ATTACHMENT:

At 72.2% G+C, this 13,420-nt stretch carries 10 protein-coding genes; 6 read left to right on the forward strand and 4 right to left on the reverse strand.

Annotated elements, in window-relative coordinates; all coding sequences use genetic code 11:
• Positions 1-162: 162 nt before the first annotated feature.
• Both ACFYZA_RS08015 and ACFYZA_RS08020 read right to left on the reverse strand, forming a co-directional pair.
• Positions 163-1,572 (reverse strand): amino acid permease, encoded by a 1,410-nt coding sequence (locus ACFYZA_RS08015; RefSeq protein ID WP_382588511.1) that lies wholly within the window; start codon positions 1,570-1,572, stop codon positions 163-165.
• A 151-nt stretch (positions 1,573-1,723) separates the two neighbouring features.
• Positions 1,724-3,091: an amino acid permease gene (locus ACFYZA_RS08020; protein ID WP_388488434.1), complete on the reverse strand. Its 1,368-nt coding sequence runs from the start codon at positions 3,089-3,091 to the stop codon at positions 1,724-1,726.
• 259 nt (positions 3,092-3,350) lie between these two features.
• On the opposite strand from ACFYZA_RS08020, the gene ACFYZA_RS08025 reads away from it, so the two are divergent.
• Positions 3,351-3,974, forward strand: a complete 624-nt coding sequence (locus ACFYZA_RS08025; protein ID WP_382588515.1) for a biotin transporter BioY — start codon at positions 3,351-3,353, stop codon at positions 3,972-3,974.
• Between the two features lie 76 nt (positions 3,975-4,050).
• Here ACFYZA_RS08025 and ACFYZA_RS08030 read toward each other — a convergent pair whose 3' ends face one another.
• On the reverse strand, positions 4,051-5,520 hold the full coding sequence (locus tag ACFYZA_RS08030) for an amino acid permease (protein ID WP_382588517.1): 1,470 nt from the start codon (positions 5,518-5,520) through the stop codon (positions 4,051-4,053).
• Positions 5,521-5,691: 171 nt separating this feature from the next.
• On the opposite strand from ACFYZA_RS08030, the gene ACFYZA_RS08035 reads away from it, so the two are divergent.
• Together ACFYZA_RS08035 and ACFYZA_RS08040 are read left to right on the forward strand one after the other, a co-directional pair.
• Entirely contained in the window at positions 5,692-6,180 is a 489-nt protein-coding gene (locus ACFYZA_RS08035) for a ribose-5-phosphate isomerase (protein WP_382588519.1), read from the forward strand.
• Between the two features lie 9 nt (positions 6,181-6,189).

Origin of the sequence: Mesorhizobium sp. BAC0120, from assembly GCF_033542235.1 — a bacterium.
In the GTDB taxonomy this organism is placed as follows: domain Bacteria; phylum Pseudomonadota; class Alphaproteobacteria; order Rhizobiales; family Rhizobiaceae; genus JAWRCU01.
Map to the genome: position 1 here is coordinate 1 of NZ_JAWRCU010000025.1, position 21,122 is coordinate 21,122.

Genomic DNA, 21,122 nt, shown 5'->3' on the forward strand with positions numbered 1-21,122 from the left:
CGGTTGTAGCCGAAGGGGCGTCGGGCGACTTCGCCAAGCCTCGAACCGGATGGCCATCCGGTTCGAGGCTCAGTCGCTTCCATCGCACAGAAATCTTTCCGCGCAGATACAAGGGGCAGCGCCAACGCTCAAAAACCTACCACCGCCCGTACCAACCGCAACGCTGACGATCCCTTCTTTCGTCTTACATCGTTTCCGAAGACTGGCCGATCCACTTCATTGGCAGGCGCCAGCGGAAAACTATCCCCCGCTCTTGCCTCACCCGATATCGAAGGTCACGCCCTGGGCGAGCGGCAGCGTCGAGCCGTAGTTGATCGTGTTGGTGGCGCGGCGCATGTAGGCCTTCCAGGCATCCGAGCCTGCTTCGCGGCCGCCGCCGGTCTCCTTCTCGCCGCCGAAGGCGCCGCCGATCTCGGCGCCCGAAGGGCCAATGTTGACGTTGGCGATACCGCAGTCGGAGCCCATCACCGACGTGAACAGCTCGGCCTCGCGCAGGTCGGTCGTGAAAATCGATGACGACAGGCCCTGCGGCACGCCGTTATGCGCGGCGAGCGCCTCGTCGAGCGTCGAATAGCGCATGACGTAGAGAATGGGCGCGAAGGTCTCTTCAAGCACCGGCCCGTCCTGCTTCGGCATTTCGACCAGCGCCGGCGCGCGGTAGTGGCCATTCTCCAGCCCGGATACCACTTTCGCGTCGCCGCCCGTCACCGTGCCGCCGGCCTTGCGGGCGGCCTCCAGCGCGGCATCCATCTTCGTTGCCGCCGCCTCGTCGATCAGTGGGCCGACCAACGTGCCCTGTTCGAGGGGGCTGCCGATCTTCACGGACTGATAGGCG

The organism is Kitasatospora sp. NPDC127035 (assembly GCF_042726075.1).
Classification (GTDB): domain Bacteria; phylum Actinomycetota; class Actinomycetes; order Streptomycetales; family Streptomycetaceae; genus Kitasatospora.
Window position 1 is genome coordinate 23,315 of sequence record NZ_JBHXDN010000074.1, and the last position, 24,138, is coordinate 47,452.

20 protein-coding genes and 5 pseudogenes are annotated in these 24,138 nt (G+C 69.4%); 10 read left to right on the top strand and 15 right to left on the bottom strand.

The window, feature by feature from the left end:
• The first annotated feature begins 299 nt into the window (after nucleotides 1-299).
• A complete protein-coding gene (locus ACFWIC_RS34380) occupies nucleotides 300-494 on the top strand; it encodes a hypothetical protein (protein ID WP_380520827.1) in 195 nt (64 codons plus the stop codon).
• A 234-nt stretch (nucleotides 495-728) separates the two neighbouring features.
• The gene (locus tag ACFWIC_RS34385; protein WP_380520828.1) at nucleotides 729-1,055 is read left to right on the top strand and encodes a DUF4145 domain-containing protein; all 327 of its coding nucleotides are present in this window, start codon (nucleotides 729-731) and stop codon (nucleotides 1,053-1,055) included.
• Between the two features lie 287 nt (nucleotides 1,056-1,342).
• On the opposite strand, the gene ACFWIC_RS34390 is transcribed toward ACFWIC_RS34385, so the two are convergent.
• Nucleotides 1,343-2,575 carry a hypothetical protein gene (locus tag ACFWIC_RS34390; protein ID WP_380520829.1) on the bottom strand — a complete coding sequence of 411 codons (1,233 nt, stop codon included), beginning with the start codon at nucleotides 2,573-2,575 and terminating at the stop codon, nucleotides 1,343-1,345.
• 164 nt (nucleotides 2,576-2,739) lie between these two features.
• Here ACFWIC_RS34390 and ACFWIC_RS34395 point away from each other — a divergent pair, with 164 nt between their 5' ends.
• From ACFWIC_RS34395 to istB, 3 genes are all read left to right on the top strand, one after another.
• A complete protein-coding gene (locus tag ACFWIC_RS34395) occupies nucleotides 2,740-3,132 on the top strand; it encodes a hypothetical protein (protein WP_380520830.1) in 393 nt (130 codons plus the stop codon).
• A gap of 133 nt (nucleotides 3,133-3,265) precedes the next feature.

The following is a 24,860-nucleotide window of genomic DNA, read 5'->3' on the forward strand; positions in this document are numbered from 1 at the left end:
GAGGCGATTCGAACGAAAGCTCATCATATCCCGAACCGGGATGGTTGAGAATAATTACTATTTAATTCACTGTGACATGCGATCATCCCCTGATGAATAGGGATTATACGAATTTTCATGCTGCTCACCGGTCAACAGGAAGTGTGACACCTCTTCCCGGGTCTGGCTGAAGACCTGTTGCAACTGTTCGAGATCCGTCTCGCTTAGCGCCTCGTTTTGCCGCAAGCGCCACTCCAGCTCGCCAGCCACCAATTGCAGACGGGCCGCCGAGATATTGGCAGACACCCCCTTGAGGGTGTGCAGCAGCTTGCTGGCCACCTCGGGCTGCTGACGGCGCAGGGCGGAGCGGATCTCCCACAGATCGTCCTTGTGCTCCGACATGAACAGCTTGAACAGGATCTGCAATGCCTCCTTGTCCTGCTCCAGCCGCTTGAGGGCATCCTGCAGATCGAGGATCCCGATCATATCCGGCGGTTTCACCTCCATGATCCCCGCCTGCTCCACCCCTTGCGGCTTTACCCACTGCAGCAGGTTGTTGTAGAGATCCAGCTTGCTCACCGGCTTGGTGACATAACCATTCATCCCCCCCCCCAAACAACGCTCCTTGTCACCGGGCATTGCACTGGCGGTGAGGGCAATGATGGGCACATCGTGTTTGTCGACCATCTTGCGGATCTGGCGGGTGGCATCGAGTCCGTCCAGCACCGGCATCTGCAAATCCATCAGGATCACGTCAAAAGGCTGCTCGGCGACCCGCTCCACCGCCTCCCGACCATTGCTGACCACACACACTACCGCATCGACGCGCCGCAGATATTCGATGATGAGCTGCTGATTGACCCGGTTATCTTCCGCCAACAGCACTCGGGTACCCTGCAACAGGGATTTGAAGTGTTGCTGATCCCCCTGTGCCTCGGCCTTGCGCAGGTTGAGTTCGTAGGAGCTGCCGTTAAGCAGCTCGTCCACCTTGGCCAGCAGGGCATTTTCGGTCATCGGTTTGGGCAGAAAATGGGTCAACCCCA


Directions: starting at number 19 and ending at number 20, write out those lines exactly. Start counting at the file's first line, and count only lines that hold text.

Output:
Origin of the sequence: Mesorhizobium sp. BAC0120, from assembly GCF_033542235.1 — a bacterium.
In the GTDB taxonomy this organism is placed as follows: domain Bacteria; phylum Pseudomonadota; class Alphaproteobacteria; order Rhizobiales; family Rhizobiaceae; genus JAWRCU01.